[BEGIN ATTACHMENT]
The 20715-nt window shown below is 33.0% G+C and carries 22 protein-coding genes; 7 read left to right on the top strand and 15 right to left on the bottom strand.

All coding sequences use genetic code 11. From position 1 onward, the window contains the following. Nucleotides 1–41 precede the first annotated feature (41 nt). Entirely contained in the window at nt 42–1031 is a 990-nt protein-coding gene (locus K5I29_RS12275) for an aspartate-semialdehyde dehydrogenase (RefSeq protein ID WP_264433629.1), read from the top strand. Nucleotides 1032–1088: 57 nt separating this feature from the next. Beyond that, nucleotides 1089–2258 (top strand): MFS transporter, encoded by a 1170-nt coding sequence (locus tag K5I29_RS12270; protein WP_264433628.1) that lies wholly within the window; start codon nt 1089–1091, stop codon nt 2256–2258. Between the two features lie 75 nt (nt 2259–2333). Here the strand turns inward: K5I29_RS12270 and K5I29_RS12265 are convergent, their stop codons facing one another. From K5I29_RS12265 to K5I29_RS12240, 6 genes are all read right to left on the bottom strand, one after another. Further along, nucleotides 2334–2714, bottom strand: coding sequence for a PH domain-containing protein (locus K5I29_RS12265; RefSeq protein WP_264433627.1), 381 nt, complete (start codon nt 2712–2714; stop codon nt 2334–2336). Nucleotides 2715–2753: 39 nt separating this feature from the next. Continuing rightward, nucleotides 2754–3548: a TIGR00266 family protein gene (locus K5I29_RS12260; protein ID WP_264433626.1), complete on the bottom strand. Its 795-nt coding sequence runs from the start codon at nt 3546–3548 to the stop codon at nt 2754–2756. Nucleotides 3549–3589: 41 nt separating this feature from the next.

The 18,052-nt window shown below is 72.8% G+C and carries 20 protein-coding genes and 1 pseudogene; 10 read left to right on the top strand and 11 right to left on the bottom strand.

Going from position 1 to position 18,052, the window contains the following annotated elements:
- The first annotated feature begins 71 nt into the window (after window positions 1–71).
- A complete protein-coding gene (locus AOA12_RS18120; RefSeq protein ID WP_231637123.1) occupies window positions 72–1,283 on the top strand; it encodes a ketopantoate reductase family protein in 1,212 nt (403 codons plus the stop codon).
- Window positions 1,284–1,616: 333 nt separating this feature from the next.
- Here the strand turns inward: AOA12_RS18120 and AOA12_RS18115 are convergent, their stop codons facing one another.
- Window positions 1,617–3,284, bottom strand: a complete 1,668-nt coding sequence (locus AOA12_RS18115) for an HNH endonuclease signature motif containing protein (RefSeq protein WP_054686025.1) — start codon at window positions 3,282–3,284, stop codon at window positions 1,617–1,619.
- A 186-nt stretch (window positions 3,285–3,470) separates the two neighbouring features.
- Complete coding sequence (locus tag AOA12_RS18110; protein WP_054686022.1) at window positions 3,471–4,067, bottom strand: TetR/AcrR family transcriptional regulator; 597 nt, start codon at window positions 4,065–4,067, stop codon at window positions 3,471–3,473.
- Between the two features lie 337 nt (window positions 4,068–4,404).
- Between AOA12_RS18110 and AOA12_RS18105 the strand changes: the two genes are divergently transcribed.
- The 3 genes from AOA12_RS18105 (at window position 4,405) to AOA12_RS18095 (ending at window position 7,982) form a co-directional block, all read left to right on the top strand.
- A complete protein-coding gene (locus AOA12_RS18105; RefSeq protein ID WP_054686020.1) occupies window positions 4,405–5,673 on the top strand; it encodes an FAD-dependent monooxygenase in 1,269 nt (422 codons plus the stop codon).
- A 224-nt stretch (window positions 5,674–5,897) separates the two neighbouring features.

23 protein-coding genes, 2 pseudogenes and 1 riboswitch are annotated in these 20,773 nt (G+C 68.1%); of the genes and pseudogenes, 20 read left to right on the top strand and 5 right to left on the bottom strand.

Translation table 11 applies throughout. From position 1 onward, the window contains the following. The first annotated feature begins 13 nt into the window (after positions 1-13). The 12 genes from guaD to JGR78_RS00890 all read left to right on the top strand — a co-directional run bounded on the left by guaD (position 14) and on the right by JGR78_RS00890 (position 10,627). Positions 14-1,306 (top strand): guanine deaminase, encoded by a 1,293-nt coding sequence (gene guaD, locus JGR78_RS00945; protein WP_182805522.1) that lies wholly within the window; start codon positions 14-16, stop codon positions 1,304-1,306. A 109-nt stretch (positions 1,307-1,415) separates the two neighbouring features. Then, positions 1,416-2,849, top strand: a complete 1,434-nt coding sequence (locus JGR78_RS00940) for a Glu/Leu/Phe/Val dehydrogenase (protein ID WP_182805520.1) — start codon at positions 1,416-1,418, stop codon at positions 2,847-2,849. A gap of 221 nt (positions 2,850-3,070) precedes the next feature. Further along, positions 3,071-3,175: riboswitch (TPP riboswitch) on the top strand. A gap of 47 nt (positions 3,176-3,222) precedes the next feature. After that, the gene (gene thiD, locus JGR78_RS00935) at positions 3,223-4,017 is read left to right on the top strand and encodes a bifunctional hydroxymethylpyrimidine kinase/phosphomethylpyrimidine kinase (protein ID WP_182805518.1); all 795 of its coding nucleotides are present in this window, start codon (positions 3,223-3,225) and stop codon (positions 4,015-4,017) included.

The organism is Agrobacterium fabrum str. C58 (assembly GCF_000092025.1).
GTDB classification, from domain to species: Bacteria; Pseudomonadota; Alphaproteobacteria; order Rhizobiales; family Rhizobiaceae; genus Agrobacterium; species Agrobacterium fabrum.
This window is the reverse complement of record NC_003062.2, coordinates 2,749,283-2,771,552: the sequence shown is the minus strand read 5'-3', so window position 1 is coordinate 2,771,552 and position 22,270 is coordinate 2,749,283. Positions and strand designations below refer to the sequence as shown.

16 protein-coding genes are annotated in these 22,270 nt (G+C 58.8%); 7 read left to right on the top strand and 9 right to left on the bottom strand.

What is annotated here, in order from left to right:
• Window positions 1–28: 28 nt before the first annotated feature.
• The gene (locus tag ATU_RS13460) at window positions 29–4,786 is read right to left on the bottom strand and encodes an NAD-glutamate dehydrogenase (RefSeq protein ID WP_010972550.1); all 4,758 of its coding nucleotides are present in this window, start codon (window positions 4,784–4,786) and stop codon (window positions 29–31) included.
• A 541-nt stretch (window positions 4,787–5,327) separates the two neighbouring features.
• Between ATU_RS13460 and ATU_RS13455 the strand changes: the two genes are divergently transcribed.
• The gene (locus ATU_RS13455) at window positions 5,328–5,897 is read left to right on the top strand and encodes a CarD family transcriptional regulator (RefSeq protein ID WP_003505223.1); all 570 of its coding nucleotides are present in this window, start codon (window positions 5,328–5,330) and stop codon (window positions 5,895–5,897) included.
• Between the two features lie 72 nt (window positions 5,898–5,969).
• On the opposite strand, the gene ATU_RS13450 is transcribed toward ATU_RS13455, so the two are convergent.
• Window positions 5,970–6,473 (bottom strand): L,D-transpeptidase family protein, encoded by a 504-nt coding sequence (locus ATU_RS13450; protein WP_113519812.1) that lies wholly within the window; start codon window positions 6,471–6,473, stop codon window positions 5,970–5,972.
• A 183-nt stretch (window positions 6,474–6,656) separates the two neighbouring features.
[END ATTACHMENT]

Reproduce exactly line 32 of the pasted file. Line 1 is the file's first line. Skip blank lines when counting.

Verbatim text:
• A 183-nt stretch (window positions 6,474–6,656) separates the two neighbouring features.